Welcome to the 16th Annual Diversity and Inclusion Summit. I'm very happy to be here with so many faculty, staff and students who are committed to our goals of diversity and inclusion at CU-Boulder. This two-day summit is one of the most important campus events of the year.

I would like to thank the Office of Diversity, Equity and Community Engagement, Interim Vice Chancellor Robert Boswell, and Assistant Vice Chancellor Alphonse Keasley, for coordinating and hosting this important two-day event, along with the Chancellor's five standing advisory committees.

  • The Chancellor's Advisory Committee on Minority Affairs
  • The Chancellor's Committee on Women
  • The Program Accessibility Committee
  • The Standing Committee on Gay, Lesbian, Bisexual and Transgender Issues
  • And the Chancellor's Diversity Advisory Board

Thank you for all you do for CU. And thank you for hosting this event.

It was 53 years ago, that the "Little Rock Nine" bravely and forcefully integrated Central High School in Little Rock, Ark., gaining access to equal education. They and their parents are national heroes. One of the "Little Rock Nine," Carlotta Walls Lanier, today lives in Denver and her daughter, Brooke, chose CU for her college education. Brooke graduated from CU-Boulder and went on to graduate school at Columbia University. When Brooke was a freshman at CU in 1993 we enrolled 2,800 students of color. As recently as 2007, we enrolled 4,150 students of color. This year: 4,650—a 7 percent gain over last year, and 15 1/2 percent of the study body.

The number of first-generation college students also reflects diversity. This year we have 850 first-generation freshman or nearly 16 1/2 percent of the class.

These numbers are important to track because they quantify who we are, and where we are going. But they only give us a tiny two-dimensional numerical glimpse. So who are we really?

We are a community—a community of 30,000 students and 6,700 faculty and staff. As a community we have a diversity of students, faculty and staff in all forms.

We have diversity of race, ethnicity, gender, sexual orientation, disabilities, religious preferences, socio-economic status and age, as well as intellectual and geographic diversity on campus. As a university community we should celebrate our diversity.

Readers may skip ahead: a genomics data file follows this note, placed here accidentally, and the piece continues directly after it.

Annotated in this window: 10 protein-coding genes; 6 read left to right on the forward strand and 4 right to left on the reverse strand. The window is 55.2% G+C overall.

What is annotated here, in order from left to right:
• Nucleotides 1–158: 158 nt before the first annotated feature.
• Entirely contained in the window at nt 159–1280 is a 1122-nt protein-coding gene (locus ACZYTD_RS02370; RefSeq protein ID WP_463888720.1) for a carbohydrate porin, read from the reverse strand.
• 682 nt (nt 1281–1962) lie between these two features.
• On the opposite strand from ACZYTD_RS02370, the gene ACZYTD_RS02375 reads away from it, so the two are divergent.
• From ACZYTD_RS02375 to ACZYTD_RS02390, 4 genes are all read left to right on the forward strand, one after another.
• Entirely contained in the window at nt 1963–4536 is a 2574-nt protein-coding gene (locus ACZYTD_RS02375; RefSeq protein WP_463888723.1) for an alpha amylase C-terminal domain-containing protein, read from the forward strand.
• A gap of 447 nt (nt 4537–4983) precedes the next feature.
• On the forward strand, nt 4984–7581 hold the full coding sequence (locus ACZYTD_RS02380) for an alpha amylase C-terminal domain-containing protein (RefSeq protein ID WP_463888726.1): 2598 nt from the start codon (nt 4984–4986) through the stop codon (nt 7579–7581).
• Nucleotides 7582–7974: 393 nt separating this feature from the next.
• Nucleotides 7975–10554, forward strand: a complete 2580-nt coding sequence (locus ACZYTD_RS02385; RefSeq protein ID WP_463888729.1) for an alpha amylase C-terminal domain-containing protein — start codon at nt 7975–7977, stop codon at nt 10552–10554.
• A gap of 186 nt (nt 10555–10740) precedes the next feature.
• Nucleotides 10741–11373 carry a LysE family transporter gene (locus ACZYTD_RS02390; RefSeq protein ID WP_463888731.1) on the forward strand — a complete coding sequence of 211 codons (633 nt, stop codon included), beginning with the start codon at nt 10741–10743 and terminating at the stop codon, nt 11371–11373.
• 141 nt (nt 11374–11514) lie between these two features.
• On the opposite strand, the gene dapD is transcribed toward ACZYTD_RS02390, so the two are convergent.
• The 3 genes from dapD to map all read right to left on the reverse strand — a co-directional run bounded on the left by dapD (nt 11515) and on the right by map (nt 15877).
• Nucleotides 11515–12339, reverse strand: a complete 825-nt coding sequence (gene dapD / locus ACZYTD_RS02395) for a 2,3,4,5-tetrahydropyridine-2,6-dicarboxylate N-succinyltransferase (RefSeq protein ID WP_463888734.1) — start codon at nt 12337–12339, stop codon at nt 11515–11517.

Indeed, diversity is an enriching hallmark of life and education at CU-Boulder. We ask all our students, faculty and staff to embrace such an incredible opportunity to get to know fellow students and colleagues from different backgrounds, cultures and experiences. It's truly one of the best parts of attending and working in a university community.

A climate of healthy diversity is one in which people value individual and group differences, respect the perspectives of others, and communicate openly.

I can assure you this administration will act quickly and communicate promptly when our values of diversity and inclusion are challenged. Earlier this semester two young men of Nigerian descent—including one of our students—were verbally assaulted with racial slurs and physically attacked by visitors to our community, just yards from campus. Two suspects were arrested.

As an administration, and as a campus community, our reaction was swift and direct. As a college town and a public university, our community frequently attracts visitors … and they do not always share our values and the values of the vast majority of Americans. We must always stand up for our values and not let others erode our campus culture of inclusion and welcoming. We cannot let others create a climate of intimidation. This is our community and it is incumbent on all of us to protect our values.

Three years ago, the affront came from within the campus community. It was in the form of the written word in a student journalistic publication. A racially charged column disguised as satire. It offended us all. Again we acted quickly and together, as an administration and as a community, to conduct forums and establish reforms.

No campus can truly be a center of ideas and a place of equal exchange if some on our campus feel the sting of racism or other forms of inequity.

Last year at this summit, in my sixth month as the new Chancellor, I was compelled to talk a little bit about my own background. I believe in diversity as a value because it was all I ever knew growing up in the steel town of Steubenville, Ohio. My parents were first-generation Italian-Americans. My grandparents were Italian immigrants. I grew up among diverse people, languages and cultures: Italians, Scots, Irish and Welsh, African Americans and people of Eastern European descent. There were Roman Catholics, Eastern Orthodox, Presbyterians, and a host of faiths practiced in my town. My parents were small-town merchants and I was the first in my family to attend college. I know first hand that diversity and inclusion have made a difference in my life and who I am today.

I mention this because sharing and combining our life experiences and cultural backgrounds makes us a better university. By working together we can continue to elevate CU to new heights of shared humanity.

Diversity is a core value of our university. It can be found in many places in our Flagship 2030 strategic plan. One of the core initiatives is "learning in a diverse world," which calls for improving diversity and fostering a supportive and inclusive climate for all.

Our vision of diversity will make us a better university—a more dynamic institution that draws from the power of unlimited human resources and ever-expanding ideas, hopes and dreams. Our work in this area will make us better people, and better prepare our graduates to work and lead in an increasingly global society.

Thank you for being here today. Thank you for all you do for CU.